John Dapcevich, an Alaska resident since 1928, died peacefully on Sept. 1 at Bartlett Regional Hospital in Juneau surrounded by family. He was three weeks shy of his 96th birthday.
John’s life paralleled that of Alaskan history. His story is one of immigrant rags-to-riches after his parents — Sam (Savo) and Stana Dapcevich, known by many as “Baba” and “Tata” — came to the United States from Cetinje, Montenegro by way of Ellis Island, New York. John was born in Schuylkill County, Pennsylvania, in 1926, and traveled across the country, living in Minnesota and Montana, before his parents ultimately settled in Southeast Alaska to work in the mines.
At the age of 2, John arrived in Juneau in October of 1928 and would spend the next nine decades relaying memories of growing up on Starr Hill in a family home built in 1933 that he shared with his parents, many siblings, and extended family. A captivating storyteller, John would often recall stories working as a young child in the early days of Alaska’s territorial history selling newspapers, cleaning local bars, and learning English as an elementary-aged student in a school that did not offer additional educational services for Serbian-speaking children of immigrants.
“Growing up on Starr Hill was not without the joy of children, who enjoyed each other’s company and who had a special feeling of community. The out-of-doors was our playground. In the summertime, we played kick-the-can or greenlight or hide and go seek; but in the wintertime it was special,” he would later recall of growing up in Juneau.
He would later reminisce riding a toboggan with up to seven other children, sliding “down 5th Street from Nelson all the way to Franklin Street.”
“We also made skis from barrel staves and innertubes cut up and made into bindings. We would build jumps halfway down the hill to add a little spice to the descent. We had a special place that is part of Juneau’s history, The Chickenyard, [which was] a basketball court at the base of Starr Hill.”
With a sharp memory and wit, John’s memories spanned nearly 10 decades of Alaska’s history, including the Great Depression, World War II and the post-war recovery, the last decade of Alaska’s territorial status and the fight for statehood, the oil boom of the 1970s, and the settlement of the Alaska Native Lands claims, among many other events.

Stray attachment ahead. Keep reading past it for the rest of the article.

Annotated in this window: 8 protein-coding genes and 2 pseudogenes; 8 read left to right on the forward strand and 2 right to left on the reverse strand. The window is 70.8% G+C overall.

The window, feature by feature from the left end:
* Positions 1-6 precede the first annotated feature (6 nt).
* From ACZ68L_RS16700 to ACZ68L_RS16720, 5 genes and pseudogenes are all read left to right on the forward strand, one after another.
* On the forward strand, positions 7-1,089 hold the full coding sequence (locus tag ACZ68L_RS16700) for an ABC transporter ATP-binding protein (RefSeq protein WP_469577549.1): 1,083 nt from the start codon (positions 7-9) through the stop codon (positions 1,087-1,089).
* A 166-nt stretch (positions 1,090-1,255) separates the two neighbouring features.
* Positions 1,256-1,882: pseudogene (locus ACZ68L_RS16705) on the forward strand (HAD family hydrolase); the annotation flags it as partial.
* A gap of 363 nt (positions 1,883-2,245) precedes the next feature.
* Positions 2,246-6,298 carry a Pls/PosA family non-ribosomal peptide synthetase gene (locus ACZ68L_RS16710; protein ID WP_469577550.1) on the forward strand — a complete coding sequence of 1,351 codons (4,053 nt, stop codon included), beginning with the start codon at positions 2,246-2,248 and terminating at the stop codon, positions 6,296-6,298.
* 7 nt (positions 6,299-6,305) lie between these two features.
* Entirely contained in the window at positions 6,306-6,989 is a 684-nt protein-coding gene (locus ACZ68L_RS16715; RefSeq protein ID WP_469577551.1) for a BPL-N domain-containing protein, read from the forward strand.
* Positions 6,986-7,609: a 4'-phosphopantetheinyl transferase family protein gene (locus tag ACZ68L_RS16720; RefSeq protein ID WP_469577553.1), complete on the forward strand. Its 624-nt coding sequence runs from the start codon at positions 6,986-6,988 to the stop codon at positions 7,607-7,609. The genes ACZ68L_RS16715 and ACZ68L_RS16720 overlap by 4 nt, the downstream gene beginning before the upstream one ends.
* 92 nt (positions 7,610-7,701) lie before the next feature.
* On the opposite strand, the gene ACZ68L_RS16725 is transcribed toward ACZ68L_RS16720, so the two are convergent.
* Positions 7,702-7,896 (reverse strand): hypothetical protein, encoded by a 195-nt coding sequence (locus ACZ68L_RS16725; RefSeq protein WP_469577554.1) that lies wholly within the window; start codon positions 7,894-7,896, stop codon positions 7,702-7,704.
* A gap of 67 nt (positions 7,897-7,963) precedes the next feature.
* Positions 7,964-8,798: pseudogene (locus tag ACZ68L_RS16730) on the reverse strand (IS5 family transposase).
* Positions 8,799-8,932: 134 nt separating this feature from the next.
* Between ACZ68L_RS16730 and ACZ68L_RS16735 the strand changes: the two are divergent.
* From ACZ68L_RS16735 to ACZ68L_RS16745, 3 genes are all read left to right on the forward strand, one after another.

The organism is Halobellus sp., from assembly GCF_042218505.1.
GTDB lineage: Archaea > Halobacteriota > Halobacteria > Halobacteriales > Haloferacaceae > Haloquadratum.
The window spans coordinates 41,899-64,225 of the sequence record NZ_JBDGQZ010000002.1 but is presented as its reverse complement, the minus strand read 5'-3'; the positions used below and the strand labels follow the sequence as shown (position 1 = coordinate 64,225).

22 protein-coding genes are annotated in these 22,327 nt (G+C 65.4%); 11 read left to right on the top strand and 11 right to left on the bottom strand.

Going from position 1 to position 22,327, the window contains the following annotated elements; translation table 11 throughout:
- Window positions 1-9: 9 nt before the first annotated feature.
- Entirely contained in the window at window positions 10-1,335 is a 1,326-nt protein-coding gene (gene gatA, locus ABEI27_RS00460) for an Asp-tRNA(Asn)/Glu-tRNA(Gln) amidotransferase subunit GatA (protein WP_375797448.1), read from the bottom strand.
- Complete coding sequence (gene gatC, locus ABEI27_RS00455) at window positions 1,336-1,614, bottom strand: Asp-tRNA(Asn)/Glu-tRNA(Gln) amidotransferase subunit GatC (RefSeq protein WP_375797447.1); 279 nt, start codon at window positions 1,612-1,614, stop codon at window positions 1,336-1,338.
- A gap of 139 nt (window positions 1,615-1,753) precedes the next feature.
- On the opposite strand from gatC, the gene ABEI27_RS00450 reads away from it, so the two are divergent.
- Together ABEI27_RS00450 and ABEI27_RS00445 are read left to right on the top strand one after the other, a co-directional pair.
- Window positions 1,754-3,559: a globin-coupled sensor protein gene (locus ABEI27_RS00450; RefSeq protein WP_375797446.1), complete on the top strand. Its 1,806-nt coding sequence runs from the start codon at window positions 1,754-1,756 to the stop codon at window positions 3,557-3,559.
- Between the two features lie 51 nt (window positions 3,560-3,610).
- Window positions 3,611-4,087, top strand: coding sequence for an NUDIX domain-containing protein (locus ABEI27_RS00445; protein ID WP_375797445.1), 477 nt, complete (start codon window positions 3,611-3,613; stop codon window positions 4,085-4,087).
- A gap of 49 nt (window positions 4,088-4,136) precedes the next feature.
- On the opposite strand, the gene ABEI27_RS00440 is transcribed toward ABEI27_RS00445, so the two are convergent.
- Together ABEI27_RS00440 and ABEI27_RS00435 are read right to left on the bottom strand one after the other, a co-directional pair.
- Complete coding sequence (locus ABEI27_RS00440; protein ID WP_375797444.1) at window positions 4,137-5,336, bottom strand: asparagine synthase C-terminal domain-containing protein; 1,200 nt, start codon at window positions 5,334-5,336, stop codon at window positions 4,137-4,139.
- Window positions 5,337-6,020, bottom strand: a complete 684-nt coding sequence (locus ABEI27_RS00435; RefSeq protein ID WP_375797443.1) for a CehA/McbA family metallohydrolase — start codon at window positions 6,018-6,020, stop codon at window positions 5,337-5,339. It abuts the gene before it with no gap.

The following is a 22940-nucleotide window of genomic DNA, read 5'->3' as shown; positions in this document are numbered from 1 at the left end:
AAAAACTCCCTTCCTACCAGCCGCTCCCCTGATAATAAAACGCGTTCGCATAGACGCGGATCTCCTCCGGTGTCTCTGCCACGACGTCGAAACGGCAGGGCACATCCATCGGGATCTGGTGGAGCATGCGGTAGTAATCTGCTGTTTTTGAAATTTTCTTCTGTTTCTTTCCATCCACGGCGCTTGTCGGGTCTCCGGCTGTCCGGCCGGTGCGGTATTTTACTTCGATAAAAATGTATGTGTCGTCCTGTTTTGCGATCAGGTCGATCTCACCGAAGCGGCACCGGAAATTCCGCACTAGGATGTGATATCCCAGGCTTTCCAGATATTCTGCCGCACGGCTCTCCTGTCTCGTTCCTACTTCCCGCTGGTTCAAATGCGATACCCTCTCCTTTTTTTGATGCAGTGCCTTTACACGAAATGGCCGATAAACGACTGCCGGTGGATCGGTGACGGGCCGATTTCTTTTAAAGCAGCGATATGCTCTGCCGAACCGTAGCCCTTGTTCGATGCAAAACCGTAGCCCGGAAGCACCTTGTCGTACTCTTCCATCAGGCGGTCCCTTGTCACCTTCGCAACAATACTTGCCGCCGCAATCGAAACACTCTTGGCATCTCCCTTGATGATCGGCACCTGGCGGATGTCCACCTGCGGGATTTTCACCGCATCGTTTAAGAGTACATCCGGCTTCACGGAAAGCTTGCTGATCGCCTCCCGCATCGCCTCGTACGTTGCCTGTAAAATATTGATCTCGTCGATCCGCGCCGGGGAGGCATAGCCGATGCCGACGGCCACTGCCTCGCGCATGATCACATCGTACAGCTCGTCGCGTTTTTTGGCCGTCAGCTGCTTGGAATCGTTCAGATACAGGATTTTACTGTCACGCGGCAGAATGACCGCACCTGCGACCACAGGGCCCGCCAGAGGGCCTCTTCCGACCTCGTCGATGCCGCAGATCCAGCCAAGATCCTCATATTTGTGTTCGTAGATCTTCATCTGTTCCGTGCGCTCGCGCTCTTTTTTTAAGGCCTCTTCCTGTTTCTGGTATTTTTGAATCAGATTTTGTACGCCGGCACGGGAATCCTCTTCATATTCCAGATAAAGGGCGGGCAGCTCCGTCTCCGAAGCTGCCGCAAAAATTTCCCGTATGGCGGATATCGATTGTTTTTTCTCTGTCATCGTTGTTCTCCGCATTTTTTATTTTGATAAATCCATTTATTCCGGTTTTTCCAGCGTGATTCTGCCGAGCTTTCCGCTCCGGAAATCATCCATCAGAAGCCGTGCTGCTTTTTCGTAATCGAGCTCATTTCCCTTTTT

In his later years, he often sat at his dining table and shared first-hand stories with family members visiting from all corners of the globe. A favorite retelling was the 1935 miners’ labor strike against the Alaska Juneau Gold Mining Company, in which he recalled having witnessed miners striking over acceptable working conditions at the AJ Mine in Juneau.
After graduating from Juneau High School in 1944 in the middle of World War II, John received his father’s permission to enlist in the U.S. Navy at the age of 17. He served on Kodiak Island and was awarded an overseas service ribbon for having been stationed on U.S. territorial land.
Even in the most dire of situations, John was a person that all could rely on for a clever joke and a good time. With a twinkle in his glacial blue eyes, John often reminisced about the time he and two of his Naval shipmates plotted to send their parents photographs of them enjoying themselves while stationed on Kodiak Island. They had a sailor’s love for beer, but didn’t want their parents to know that they were drinking. So, the three bought a Coca-Cola to share between them to show their parents that they were drinking soda while their comrades were drinking beer — they passed the bottle of Coca-Cola around and each took a respective photo to send their parents.
After the war, John fathered three children — John (Dick), Dave and Dayle — and continued his work for the territory. A dedicated public servant, he is perhaps the only Alaskan to have served or worked in all six levels of government, including the federal, territorial, state, and city levels as well as those of the borough and unified city and borough. A recommendation for the lifetime achievement award — which he was given in 2002 by Gov. Tony Knowles — reads that he had been “involved in all aspects of government in Alaska and have made significant contributions to the future of the last frontier.”
John found the love of his life on a ferry leaving Prince Rupert, British Columbia, in 1967 when he met Janice, who was coming to Alaska from the East Coast to explore the possibility of working in the Last Frontier. She hadn’t yet decided where she would land, but John cleverly convinced the young nurse to get off the ferry in Juneau. Janice spent an Alaskan summer working at St. Ann’s Hospital in Juneau and enjoying the capital city through John’s eyes. After returning to Maryland for the winter, she moved to Sitka the following spring to be with John. With a new job at Sitka Community Hospital, she and John married in 1968 and would become parents to twins, Marko and Bob, the following year.